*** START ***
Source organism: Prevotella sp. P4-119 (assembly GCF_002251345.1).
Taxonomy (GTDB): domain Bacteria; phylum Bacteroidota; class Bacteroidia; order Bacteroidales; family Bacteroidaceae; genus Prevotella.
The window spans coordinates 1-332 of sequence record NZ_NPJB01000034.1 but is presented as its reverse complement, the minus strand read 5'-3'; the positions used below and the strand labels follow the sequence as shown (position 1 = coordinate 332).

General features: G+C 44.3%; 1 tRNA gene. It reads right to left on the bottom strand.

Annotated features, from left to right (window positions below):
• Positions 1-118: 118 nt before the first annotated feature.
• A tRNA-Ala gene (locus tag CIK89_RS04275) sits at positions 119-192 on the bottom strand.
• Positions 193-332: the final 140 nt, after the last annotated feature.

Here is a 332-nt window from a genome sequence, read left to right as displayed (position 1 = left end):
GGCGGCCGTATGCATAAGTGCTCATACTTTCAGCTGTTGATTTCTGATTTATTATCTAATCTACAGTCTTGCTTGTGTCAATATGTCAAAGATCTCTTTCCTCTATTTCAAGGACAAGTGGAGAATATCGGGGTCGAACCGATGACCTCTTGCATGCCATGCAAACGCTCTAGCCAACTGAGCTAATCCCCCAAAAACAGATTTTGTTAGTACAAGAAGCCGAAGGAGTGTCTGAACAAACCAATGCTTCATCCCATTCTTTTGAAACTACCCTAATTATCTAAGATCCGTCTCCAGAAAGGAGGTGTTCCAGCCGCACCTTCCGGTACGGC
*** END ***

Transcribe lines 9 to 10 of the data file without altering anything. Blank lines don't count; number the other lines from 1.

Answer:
Here is a 332-nt window from a genome sequence, read left to right as displayed (position 1 = left end):
GGCGGCCGTATGCATAAGTGCTCATACTTTCAGCTGTTGATTTCTGATTTATTATCTAATCTACAGTCTTGCTTGTGTCAATATGTCAAAGATCTCTTTCCTCTATTTCAAGGACAAGTGGAGAATATCGGGGTCGAACCGATGACCTCTTGCATGCCATGCAAACGCTCTAGCCAACTGAGCTAATCCCCCAAAAACAGATTTTGTTAGTACAAGAAGCCGAAGGAGTGTCTGAACAAACCAATGCTTCATCCCATTCTTTTGAAACTACCCTAATTATCTAAGATCCGTCTCCAGAAAGGAGGTGTTCCAGCCGCACCTTCCGGTACGGC